- The Washington Times - Monday, December 24, 2001

Fred's First Law of Research says that if you put smart people in a room with enough glassware, they'll probably do something clever. For example, they might make a large step toward getting rid of sickle-cell anemia by means of gene therapy. Some folks at Harvard and the Massachusetts Institute of Technology, funded by the National Institutes of Health, and colleagues elsewhere just have. It's kind of neat.
How it all works: Hemoglobin is what red blood cells have in them, and it carries oxygen from the lungs to wherever needs it. Bone marrow makes red blood cells, which manufacture the hemoglobin. It consists of a core with some protein chains attached to it. If you have sickle cell, as one in 400 blacks does, a chemical mistake in the chains causes the molecules to stick together. This makes them gummy and causes the red blood cells to adopt the shape of a sickle. It's painful, debilitating, and generally not a good thing.
So what to do about it?
There is a form of hemoglobin chain, found in fetuses, that counteracts the sickling effect. That is, when the anti-sickling form is present in a blood cell, it doesn't sickle. So, thought the ever-crafty scientists, what if we got the bone marrow in sickle-cell patients to make the anti-sickling chain? Ha.
Now, genes control the manufacture of protein. It's pretty much all they do. So if you could get some countersickling genes from fetal hemoglobin, and somehow get them inside of the bone-marrow cells of sickle-cell patients, then the marrow would make anti-sickling protein, and that would be that.
How do you get anti-sickling genes into a bone-marrow cell? Not with an ice pick or power drill. It doesn't work.
First, you have to take marrow out of the patient (i.e., now, the mouse). Then you have to add the desired genes, and put the marrow back. But how to add the genes? They don't work unless they're inside the cells.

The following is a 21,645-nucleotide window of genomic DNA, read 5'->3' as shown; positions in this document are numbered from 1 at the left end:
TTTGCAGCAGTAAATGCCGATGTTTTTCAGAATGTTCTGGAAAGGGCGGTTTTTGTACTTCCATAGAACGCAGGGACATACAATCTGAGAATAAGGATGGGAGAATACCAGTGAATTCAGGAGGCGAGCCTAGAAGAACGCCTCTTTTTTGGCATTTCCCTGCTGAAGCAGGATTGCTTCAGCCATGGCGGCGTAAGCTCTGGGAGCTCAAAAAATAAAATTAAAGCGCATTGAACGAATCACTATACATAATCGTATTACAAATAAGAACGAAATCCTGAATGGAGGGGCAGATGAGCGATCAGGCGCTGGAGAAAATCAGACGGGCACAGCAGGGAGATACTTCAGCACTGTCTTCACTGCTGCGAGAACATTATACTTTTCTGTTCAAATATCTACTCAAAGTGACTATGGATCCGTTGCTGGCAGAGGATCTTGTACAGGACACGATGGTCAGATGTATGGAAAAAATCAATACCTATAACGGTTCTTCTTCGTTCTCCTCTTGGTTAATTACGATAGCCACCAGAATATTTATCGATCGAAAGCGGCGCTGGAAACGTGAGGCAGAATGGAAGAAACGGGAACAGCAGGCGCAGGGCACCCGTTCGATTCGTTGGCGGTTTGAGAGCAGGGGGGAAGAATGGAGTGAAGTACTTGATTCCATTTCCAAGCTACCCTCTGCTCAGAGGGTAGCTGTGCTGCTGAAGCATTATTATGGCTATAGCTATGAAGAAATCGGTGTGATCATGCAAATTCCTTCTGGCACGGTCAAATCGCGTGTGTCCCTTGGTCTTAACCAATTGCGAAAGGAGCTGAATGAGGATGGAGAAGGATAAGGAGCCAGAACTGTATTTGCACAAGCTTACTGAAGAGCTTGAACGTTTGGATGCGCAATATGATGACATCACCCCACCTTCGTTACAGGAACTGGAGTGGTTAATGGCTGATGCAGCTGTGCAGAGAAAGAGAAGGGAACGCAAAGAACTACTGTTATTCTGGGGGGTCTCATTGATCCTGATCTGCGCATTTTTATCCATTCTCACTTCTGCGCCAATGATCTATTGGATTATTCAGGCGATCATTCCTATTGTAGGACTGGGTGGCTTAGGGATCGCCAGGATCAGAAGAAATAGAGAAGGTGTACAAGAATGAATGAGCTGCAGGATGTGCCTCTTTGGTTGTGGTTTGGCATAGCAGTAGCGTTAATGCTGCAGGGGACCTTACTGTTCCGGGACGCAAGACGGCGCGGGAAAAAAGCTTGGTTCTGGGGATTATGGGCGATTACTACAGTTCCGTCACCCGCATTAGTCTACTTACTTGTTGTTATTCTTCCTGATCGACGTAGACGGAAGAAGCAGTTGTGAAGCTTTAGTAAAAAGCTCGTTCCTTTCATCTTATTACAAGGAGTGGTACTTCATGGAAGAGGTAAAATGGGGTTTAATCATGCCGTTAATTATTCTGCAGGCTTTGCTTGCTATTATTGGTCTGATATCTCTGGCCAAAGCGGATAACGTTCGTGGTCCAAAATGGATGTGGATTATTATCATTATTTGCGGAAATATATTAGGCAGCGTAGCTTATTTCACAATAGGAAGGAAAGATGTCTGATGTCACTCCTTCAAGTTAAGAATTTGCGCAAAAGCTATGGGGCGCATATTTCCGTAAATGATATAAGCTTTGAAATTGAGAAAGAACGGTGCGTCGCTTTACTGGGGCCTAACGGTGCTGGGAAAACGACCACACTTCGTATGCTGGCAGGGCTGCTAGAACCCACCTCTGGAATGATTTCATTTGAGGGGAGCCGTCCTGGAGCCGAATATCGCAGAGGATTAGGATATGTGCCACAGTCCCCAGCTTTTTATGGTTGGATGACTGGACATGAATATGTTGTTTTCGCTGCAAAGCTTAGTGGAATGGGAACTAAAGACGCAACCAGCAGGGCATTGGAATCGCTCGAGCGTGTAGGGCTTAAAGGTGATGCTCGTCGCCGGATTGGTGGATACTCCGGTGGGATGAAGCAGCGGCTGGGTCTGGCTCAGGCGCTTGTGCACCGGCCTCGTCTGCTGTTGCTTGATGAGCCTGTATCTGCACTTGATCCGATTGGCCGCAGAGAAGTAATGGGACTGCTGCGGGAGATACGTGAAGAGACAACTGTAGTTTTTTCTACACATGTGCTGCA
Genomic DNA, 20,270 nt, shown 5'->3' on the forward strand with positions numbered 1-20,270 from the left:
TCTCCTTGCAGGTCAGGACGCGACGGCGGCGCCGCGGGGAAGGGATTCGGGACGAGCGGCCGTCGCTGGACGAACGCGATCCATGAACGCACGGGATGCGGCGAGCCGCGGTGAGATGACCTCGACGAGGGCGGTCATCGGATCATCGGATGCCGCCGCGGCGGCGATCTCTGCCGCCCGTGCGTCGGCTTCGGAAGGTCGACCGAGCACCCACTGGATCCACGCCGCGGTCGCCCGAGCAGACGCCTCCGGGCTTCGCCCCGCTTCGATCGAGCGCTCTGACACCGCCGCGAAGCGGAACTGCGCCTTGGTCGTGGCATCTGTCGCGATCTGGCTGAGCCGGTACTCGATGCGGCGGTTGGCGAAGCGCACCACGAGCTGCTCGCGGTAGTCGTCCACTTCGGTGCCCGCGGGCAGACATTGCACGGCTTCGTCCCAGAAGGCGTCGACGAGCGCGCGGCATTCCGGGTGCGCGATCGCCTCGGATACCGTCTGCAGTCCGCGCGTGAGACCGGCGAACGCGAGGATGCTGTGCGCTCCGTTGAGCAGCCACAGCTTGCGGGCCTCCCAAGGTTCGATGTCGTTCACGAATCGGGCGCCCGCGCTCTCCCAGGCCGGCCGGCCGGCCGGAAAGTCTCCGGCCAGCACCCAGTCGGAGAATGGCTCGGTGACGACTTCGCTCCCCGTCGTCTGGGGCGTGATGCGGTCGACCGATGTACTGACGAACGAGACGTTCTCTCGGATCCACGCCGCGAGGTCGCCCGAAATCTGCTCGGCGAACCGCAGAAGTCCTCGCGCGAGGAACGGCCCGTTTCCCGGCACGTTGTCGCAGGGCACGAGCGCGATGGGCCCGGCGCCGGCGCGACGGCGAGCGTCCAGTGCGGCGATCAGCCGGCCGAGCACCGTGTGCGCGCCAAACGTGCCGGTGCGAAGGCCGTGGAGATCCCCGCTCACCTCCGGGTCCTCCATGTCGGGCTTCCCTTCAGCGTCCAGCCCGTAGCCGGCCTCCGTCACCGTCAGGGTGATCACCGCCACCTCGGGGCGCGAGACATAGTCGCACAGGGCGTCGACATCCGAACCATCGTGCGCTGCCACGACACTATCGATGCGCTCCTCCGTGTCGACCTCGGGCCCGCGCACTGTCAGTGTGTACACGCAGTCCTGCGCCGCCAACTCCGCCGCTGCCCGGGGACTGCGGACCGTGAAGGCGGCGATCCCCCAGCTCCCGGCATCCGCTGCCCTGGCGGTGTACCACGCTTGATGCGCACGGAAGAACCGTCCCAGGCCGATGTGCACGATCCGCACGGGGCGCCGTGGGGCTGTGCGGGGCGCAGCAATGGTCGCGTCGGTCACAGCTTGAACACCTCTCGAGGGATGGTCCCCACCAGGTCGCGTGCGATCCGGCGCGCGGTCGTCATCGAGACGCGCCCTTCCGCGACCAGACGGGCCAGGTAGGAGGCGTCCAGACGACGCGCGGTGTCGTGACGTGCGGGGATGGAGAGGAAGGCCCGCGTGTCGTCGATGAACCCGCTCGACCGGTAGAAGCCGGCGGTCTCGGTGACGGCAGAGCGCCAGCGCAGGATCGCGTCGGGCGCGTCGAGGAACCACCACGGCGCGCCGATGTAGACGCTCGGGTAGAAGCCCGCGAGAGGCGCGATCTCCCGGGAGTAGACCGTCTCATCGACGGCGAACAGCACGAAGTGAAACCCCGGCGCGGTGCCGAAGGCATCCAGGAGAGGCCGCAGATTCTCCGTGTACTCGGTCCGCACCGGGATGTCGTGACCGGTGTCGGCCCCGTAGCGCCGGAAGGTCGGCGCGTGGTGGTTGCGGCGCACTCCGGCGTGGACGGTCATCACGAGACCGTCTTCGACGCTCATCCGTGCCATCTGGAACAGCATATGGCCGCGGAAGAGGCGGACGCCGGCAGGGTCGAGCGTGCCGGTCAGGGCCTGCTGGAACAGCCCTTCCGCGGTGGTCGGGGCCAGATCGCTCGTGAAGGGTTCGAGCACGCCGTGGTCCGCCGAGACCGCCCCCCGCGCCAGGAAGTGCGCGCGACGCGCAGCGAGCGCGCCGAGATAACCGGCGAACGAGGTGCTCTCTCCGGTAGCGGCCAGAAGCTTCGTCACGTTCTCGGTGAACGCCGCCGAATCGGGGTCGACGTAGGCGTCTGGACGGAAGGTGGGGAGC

What the researchers did was to attach the new genes to a weakened form of an HIV-like virus (I know: Makes you want to try it right now.) Anyway, the virus goes into the cell and leaves the genes. The cell starts making the desired proteins.
These days, viruses are regularly used to get things into cells. They know how to get into a cell so they can do bad things. Cripple the virus so it can't misbehave and it will take whatever you attach to it into the cell. It's like mailing a letter.
So they took bone marrow from mice with sickle-cell anemia, sent the virus in to carry the desired genes into the cells, and then put the marrow back in the mice. (First they had to engineer mice with sickle cell, so they could cure them. It doesn't always pay to be a mouse.)
It seemed to work. Ten months after trying the experiment on mice with sickle-cell anemia, or something close to it, the mice were making bunches of anti-sickling protein. One mouse didn't have any residual sickling at all. Sometimes grant money is well spent.
An enormous advantage of this new treatment is that you use the patient's own marrow. The immune system therefore doesn't reject it. You don't have to look for compatible donors. We are all compatible with ourselves.
So is sickle cell now a thing of the past? No. It's getting ready to be a thing of the past. I talked to Dr. Greg Evans, of the National Heart, Lung and Blood Institute at NIH. He says estimates run from two to five years before actual patients can be treated, and maybe more if some unexpected roadblock occurs. Work needs to be done first on larger and more humanlike animals. You know, pigs, monkeys and such.
Two major problems remain, says Dr. Evans. First, the weakened HIV virus isn't supposed to be able to reproduce, but may a little bit. This has to be figured out very carefully. Curing a patient of sickle cell by giving him AIDS is not therapeutically optimal. (Nor, on the other hand, is the medical use of a dangerous virus unusual. Many vaccines are made of weakened viruses.)
The second problem is that killing off the patient's original bone marrow, so you can put in the re-engineered marrow, involves risks. Such as death. Doctors are against this. Patients aren't enthusiastic either. The problem, however, is probably solvable, think scientists.
Says me, we've got big things coming down the pike in the life sciences. This, I think, is one.
* Fred Reed can be reached at [email protected]

Sign up for Daily Newsletters

Copyright © 2019 The Washington Times, LLC. Click here for reprint permission.

The Washington Times Comment Policy

The Washington Times welcomes your comments on Spot.im, our third-party provider. Please read our Comment Policy before commenting.


Click to Read More and View Comments

Click to Hide